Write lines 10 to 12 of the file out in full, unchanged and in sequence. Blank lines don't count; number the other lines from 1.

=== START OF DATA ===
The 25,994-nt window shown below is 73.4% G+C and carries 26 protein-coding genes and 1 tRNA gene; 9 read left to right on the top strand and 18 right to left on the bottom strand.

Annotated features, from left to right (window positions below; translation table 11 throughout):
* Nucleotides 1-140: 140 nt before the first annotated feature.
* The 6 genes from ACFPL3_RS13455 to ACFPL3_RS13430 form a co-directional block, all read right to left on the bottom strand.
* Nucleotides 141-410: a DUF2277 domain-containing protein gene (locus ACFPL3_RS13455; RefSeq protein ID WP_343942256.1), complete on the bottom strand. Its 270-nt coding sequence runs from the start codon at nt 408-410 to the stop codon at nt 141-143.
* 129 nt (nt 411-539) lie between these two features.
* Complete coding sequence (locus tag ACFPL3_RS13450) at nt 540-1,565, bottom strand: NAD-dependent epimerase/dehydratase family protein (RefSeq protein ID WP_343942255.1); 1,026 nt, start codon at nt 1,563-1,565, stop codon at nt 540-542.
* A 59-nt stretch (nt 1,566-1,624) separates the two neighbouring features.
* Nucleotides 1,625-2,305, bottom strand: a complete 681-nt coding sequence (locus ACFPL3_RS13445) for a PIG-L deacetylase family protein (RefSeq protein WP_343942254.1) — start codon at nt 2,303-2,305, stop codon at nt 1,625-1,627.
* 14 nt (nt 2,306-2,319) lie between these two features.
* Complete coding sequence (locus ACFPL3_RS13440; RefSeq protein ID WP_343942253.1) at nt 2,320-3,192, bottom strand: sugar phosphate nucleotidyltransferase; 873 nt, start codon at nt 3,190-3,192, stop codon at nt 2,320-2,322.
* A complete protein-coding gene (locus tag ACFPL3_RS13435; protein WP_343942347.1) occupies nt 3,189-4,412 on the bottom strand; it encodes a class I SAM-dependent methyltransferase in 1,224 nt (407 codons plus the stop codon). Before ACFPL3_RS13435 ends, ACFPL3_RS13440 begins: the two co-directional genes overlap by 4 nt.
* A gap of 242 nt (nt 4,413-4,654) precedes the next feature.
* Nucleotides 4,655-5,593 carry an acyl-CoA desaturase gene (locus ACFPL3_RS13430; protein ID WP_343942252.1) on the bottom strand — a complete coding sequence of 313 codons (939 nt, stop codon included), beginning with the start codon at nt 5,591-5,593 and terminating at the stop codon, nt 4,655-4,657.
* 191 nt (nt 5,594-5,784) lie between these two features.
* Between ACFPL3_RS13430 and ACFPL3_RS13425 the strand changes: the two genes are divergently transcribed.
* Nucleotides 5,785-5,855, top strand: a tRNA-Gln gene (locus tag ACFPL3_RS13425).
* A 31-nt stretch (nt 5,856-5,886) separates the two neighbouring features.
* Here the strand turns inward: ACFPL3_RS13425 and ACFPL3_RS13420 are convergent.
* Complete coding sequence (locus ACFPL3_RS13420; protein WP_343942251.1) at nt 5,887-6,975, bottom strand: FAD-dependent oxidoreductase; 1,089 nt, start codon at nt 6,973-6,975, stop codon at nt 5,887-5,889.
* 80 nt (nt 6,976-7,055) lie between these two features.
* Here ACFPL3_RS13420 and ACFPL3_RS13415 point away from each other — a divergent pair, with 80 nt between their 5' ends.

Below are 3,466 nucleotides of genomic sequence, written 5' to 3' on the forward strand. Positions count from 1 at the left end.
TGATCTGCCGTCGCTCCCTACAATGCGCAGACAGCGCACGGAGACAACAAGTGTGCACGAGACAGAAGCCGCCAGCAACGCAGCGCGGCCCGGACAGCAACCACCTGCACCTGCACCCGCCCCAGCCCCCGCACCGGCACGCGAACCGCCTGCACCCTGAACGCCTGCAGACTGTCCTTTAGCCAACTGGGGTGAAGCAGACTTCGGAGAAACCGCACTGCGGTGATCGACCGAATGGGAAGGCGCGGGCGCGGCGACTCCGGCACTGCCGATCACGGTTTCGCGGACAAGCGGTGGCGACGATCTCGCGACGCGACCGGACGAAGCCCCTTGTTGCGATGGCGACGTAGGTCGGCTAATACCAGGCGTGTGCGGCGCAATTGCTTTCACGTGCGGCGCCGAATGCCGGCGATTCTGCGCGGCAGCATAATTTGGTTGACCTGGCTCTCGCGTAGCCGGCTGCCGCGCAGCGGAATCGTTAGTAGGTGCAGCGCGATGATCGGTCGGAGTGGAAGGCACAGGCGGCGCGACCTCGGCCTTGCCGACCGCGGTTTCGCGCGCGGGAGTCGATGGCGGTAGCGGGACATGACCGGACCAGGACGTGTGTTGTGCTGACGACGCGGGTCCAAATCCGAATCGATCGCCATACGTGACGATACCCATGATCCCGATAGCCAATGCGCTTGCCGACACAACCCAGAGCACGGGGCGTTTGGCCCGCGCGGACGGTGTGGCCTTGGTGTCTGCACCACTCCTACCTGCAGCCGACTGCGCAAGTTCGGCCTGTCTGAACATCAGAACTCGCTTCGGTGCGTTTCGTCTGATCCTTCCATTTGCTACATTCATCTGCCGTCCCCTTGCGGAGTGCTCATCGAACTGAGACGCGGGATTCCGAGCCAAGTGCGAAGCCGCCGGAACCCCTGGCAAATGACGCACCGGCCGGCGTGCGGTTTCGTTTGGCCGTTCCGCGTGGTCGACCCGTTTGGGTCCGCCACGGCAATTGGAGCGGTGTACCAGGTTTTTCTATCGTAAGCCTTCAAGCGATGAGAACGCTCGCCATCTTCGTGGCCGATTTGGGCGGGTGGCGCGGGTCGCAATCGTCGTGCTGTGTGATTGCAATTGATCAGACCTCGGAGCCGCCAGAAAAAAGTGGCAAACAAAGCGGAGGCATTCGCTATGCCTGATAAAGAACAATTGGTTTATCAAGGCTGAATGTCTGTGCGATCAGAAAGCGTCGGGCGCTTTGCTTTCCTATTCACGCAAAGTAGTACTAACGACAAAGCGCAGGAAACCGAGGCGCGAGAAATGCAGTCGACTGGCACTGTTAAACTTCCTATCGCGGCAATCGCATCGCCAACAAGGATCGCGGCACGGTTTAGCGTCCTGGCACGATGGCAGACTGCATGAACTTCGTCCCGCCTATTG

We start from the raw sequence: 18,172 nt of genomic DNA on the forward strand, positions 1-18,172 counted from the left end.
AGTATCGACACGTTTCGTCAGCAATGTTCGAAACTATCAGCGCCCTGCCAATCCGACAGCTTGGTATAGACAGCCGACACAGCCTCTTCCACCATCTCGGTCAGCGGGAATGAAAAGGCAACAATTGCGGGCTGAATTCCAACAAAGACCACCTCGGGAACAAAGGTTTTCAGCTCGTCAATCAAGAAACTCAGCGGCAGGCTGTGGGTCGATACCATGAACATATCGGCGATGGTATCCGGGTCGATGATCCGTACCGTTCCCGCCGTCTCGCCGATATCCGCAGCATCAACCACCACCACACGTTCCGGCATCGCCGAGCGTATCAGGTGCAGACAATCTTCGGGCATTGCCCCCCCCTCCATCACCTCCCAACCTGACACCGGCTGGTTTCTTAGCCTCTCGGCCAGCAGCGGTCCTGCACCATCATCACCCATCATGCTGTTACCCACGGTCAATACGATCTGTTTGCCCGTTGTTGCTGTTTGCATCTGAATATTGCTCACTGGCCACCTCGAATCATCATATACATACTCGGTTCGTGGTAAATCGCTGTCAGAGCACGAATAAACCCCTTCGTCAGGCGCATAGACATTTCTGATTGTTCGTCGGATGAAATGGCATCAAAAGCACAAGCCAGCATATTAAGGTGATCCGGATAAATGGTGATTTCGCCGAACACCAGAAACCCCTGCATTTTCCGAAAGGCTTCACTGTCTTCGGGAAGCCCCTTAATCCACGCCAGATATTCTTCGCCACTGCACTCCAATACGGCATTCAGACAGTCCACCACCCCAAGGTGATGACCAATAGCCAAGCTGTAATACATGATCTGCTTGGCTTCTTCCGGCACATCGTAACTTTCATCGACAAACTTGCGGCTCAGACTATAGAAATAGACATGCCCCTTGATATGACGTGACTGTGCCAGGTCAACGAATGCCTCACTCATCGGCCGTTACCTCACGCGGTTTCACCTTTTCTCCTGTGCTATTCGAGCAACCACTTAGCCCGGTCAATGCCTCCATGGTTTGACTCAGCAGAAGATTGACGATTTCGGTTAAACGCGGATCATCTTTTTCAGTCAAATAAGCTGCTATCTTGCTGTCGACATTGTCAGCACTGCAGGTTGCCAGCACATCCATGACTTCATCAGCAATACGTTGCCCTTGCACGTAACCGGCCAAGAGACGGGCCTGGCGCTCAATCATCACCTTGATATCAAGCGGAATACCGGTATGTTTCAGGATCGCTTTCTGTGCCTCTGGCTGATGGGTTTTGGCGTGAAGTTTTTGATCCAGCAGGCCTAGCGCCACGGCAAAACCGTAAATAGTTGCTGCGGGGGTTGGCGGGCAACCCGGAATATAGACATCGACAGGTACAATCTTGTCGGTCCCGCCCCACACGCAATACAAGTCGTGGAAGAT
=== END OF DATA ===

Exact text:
* 14 nt (nt 2,306-2,319) lie between these two features.
* Complete coding sequence (locus ACFPL3_RS13440; RefSeq protein ID WP_343942253.1) at nt 2,320-3,192, bottom strand: sugar phosphate nucleotidyltransferase; 873 nt, start codon at nt 3,190-3,192, stop codon at nt 2,320-2,322.
* A complete protein-coding gene (locus tag ACFPL3_RS13435; protein WP_343942347.1) occupies nt 3,189-4,412 on the bottom strand; it encodes a class I SAM-dependent methyltransferase in 1,224 nt (407 codons plus the stop codon). Before ACFPL3_RS13435 ends, ACFPL3_RS13440 begins: the two co-directional genes overlap by 4 nt.